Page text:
Advanced Search
MyIDEAS: Login to save this paper or follow this series

It Could Be You! But What?s It Worth? The Welfare Gain From Lotto

Contents:

Author Info

  • Lisa Farrell
  • Ian Walker

Abstract

This research is concerned with the demand for lottery tickets and uses data for the UK National Lottery that records the behaviour, incomes and characteristics of almost 10,000 individuals. Some of the data relates to people surveyed during a "double rollover" - the jackpot had been enhanced by adding the jackpots from the previous two weeks which had not been won. This allows us to estimate how the demand for lottery tickets varies with the rate of return since this return is higher in rollover draws. It is noticeable that richer people appear to be more likely to play in rollover weeks and we need to control for income in order to obtain unbiased estimates of the price elasticity. We find that the demand for the UL National Lottery is quite sensitive to changes in the financial rate of return arising from rollovers: a typical rollover increases the rate of return by about 10% and generates an additional 16% in sales. The income effect is negative - a lottery ticket is an example of an "inferior" good where the rich buy less than the poor: an 10% increase in income generates a fall in demand of 1.2%. But, to offset this negative income effect we find that some characteristics associated with high income (e.g. being middle aged) are positively correlated with lottery demand. We use the estimates to compute the welfare gain from the introduction of the lottery. The idea behind this is that participation in the lottery is voluntary, so only those who feel that it is beneficial to buy tickets will buy them. The implication of this is that, although consumers are, on average, ex post financially worse off after buying lottery tickets (since they are an extremely poor investment with a return that is usually approximately -55% per week) they feel better off ex ante when they buy them because of the pleasure associated with doing so. We do not know what these pleasures are but can presume that they exist from the fact that people buy this commodity wi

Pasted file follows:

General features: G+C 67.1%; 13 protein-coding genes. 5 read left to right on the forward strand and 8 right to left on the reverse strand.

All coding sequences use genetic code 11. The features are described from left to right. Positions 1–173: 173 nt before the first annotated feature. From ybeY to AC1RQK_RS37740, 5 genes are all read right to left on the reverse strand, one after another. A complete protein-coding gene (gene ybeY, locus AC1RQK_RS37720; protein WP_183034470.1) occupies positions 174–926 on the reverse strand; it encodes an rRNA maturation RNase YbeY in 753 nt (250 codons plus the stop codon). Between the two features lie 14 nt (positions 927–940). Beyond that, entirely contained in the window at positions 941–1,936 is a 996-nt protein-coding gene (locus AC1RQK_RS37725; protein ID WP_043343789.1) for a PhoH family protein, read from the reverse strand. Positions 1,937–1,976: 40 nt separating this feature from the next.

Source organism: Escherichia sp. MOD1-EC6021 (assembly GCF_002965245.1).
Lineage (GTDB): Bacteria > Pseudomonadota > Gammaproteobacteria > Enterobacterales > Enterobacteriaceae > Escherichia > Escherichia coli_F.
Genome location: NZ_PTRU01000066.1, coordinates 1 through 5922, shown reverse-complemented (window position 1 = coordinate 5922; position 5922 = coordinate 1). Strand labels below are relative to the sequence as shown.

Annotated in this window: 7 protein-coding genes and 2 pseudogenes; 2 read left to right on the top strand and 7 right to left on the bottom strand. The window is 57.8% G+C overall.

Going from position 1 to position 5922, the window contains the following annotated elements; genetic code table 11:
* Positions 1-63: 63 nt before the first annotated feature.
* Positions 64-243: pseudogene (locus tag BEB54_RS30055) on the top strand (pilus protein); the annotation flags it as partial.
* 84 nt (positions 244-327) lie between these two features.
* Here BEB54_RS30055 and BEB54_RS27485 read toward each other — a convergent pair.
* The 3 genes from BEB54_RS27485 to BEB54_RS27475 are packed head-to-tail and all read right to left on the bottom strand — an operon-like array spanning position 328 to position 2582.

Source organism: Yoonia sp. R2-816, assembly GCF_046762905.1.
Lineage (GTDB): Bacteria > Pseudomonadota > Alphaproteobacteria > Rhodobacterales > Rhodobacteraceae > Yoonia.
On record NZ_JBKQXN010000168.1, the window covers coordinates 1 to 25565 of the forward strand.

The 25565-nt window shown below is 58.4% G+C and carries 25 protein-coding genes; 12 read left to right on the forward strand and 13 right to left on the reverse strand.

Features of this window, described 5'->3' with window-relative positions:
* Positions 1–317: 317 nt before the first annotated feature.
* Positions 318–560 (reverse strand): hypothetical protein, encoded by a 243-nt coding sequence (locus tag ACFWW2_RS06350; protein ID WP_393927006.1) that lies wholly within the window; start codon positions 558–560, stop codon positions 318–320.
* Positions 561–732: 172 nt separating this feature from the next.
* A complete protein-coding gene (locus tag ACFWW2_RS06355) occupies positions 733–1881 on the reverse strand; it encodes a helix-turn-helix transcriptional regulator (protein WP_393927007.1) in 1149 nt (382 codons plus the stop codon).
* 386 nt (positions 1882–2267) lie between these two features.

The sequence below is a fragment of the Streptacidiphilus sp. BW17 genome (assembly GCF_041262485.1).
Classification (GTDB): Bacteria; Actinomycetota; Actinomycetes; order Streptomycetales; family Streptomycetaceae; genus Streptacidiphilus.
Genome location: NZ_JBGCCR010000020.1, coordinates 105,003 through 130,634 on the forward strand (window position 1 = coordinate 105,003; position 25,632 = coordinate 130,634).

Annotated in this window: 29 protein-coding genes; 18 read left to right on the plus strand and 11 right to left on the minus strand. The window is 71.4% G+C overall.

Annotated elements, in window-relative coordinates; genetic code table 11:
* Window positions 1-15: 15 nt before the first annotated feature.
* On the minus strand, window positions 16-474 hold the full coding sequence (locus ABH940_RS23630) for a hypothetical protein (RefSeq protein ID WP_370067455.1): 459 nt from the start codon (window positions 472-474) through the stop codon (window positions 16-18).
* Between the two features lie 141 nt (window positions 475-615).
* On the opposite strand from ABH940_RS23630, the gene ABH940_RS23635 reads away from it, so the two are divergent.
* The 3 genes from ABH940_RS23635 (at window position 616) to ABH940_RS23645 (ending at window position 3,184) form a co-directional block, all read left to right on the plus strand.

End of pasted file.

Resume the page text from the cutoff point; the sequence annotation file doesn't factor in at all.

(This abstract was borrowed from another version of this item.)

Download Info

To our knowledge, this item is not available for download. To find whether it is available, there are three options:
1. Check below under "Related research" whether another version of this item is available online.
2. Check on the provider's web page whether it is in fact available.
3. Perform a search for a similarly titled item that would be available.

Bibliographic Info

Paper provided by Department of Economics, Keele University in its series Keele Department of Economics Discussion Papers (1995-2001) with number 96/19.

as in new window
Length:
Date of creation: 1996
Date of revision:
Publication status: Published in Journal of Public Economics, 1999, Vol. 72, pages 99-120.
Handle: RePEc:kee:keeldp:96/19

Contact details of provider:
Postal: Department of Economics, University of Keele, Keele, Staffordshire, ST5 5BG - United Kingdom
Phone: +44 (0)1782 584581
Fax: +44 (0)1782 717577
Email:
Web page: http://www.keele.ac.uk/depts/ec/cer/
More information through EDIRC

Order Information:
Postal: Department of Economics, Keele University, Keele, Staffordshire ST5 5BG - United Kingdom
Email:
Web: http://www.keele.ac.uk/depts/ec/cer/pubs_kerps.htm

Related research

Keywords:

Other versions of this item:

References

No references listed on IDEAS
You can help add them by filling out this form.

Citations

Citations are extracted by the CitEc Project, subscribe to its RSS feed for this item.
as in new window

Cited by:
  1. Kent Grote & Victor Matheson, 2011. "The Economics of Lotteries: A Survey of the Literature," Working Papers 1109, College of the Holy Cross, Department of Economics.
  2. Addison, Tony & Chowdhury, Abdur R., 2003. "A Global Lottery and a Global Premium Bond," Working Paper Series UNU-WIDER Research Paper , World Institute for Development Economic Research (UNU-WIDER).

Lists

This item is not listed on Wikipedia, on a reading list or among the top items on IDEAS.

Statistics

Access and download statistics

Corrections

When requesting a correction, please mention this item's handle: RePEc:kee:keeldp:96/19. See general information about how to correct material in RePEc.

For technical questions regarding this item, or to correct its authors, title, abstract, bibliographic or download information, contact: (Martin E. Diedrich) The email address of this maintainer does not seem to be valid anymore. Please ask Martin E. Diedrich to update the entry or send us the correct address.

If you have authored this item and are not yet registered with RePEc, we encourage you to do it here. This allows to link your profile to this item. It also allows you to accept potential citations to this item that we are uncertain about.

If references are entirely missing, you can add them using this form.

If the full references list an item that is present in RePEc, but the system did not link to it, you can help with this form.

If you know of missing items citing this one, you can help us creating those links by adding the relevant references in the same way as above, for each refering item. If you are a registered author of this item, you may also want to check the "citations" tab in your profile, as there may be some citations waiting for confirmation.

Please note that corrections may take a couple of weeks to filter through the various RePEc services.